Today's Tip Tuesday focuses on adding choices and options into our lesson planning. I aim to keep my posts applicable to all ages and grades. However, with an elementary background I tend to focus a little more on the little monkeys. I do apologize in advance to all you middle school and high school teachers for not sharing as many ideas for your grades. In saying that, the more we connect, the more ideas I gain for the older monkeys!
Choices and options are IMPORTANT & ESSENTIAL components of lesson planning for today's classrooms. It is not uncommon to have a huge amount of diversity within one class- anything from students learning the English language to students who require significant physical support to students who are working from an individualized plan. Without providing variation in your lesson planning it is nearly impossible to teach all your students.
We need to make the leap from thinking about students as part of a grade level that is based on prescribed expectations (of behaviour, of actions, of academics) to thinking about students as individuals within a common learning community based simply on age. Once we start thinking about kiddos being clumped together in a grade level because of the year they are born & you start to think about how diverse that group really is the feeling of HOW AM I GOING TO DO THIS takes over... right?
It is nuts to think of how different each kiddo can be....sometimes the only similarity is the year in which they are born. BUT that is okay. As teachers, we want to teach students- all students. I am going to tell you something- take it for what it is- F$%^ the curriculum. Grade level curriculums are often the anchor that hold you back from developing a deeper understanding of inclusive education. When we think of grade 4, there are certain outcomes we think about and certain expectations we assume to see. This type of thinking will not be of benefit to an inclusive learning environment.
So, one way to support you in developing that deeper understanding of HOW to teach in an inclusive classroom (despite all the crap you cannot control) is to stop thinking about students in relation to the curriculum- it will not help you. I say this, but we still have grade level curriculum guides that you are expected to use and access for your students. I want you to think about the guide as just a guide that supports you through a spectrum of knowledge development. It points in the direction to go- but how you get there depends on individual journeys. The easiest way for YOU to support individual journeys is by offering choices and options to your students- a buffet!
Here is a list of 5 options and choices you can start using TODAY:
1. Access points to the outcome: Reduce the outcome to the concept (ie: number sense, operations, geometry, data collection.....) & forget the prescribed skill level. Let the students participate in the activity at a level appropriate to their journey. It is okay if they are working on attending skills, language development, or higher ed skills- adding additional access points or entry points allows all students to be present of the activity.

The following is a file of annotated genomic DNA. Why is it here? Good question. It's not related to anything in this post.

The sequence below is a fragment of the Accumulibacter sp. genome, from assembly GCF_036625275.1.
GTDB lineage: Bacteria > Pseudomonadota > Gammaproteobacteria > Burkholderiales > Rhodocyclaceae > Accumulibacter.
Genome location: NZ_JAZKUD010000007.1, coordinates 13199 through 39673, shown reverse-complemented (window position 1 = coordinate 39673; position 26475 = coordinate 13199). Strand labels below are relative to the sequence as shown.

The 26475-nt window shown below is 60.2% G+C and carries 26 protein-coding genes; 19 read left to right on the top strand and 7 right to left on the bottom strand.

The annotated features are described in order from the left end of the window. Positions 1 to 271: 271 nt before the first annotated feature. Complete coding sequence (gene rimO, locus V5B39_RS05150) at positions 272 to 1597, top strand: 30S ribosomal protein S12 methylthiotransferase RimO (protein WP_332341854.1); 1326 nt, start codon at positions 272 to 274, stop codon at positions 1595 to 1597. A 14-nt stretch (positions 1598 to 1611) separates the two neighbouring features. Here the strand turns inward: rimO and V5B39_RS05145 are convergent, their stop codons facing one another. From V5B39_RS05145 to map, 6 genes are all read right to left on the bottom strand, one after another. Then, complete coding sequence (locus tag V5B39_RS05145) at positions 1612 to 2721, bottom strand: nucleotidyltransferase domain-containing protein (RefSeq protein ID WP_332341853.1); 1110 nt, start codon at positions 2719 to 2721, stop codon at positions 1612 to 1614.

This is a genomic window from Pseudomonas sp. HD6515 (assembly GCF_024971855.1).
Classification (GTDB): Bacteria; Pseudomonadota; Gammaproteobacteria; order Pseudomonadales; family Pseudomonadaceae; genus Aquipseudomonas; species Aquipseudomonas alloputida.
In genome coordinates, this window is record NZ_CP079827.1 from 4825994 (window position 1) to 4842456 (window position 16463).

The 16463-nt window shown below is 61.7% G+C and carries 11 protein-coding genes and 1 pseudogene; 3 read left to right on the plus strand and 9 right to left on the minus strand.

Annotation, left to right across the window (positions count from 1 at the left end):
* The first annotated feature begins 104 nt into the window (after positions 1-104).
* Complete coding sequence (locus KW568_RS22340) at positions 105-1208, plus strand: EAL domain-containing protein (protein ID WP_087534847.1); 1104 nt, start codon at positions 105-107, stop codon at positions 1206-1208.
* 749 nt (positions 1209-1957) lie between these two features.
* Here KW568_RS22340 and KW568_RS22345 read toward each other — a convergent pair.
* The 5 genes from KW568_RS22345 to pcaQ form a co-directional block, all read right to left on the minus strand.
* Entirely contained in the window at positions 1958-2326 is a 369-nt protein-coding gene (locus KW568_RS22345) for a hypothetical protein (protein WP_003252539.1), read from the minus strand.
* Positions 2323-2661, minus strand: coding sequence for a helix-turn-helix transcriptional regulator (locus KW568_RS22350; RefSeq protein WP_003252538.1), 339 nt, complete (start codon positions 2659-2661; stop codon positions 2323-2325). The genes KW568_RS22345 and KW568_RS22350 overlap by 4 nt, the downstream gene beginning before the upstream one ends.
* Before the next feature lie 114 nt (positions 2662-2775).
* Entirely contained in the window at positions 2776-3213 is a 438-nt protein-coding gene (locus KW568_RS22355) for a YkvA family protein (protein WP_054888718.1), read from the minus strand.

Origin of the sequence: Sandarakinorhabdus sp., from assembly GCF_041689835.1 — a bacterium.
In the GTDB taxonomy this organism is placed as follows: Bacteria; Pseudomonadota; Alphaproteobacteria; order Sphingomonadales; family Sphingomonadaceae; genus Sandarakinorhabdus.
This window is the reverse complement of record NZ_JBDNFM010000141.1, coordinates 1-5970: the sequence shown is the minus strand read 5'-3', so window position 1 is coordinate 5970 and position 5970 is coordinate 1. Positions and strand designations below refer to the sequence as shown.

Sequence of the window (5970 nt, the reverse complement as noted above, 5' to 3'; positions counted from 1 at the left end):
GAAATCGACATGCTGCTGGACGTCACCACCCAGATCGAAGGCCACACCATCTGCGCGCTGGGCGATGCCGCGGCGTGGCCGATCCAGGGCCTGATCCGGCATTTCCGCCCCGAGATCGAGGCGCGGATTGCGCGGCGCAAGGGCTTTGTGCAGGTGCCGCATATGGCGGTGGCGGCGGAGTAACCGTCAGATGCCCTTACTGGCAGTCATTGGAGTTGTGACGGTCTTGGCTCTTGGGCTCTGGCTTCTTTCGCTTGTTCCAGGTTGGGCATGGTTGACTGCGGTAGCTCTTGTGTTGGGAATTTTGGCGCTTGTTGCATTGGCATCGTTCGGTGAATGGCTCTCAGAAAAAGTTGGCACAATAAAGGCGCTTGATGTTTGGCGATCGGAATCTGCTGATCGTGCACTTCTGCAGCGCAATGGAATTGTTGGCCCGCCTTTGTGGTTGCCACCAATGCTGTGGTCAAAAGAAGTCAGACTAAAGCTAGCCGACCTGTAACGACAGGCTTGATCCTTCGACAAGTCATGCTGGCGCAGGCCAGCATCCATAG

2. Technology: Love it or hate it- there is a great use for technology when working with diverse needs. For kiddos who require additional support with writing (whether they need a scribe or modification), voice-to-text is an awesome support for some students. It provides independence, ownership, and it reduces your workload. Technology also allows students to build presentations of their knowledge easily- the interest level for many students increases (regardless of additional supports) when they can showcase their work on a tablet or through a green screen. There is so many uses for technology when teaching in today's inclusive systems.
3. Variety of materials: Do not just give kiddos one or two choices- chances are you will miss a few kiddos. Provide multiple types of resources for use. Let the kiddos pick what they think will support their needs. Some will take advantage of this at first and pick the 'coolest' option, let them- the novelty wears out after a bit. For example, during Art - give the kiddos markers, crayons, pencil crayons, capless markers (found at Dollarama)- let them pick what will work for them. The criteria is independence and ownership in work. For the kiddo who has limited use of her hands, capless markers are a game changer! If you are teaching about pastels, requiring all students to use pastels, just make sure you offer pastels in different sizes (lengths & widths) and perhaps offer some sort of grip for those students who require support in dealing with different textures. Think outside the box!
4. Storage: Provide different suggestions for your students to store their materials & you should store your resources (to be used by the students) in appropriate ways. Forget the perfect coordinated classroom- think about the essential classroom. A classroom that allows all students access to what they need with no (or minimal) support. Instead of having bins of magnetic letters on the shelf (that is a great thing to dump for some kiddos), have a few containers of magnetic letters on a shelf at different heights. Keep your books on a book shelf both vertically and horizontally at different depths. Jacket hooks and cubbies should be placed a different levels and with different spaces in between the hooks. Make sure you use bins or storage containers that can easily be accessed by all students.
5. Variety of resources: This is fairly common sense- but don't stick to one type of resource, offers variety in what your present to your students. If you are studying poetry- showcase poems from that will interest all your students. Some students interest might be peaked by Dr Seuss whereas other students might connect to Sylvia Plath.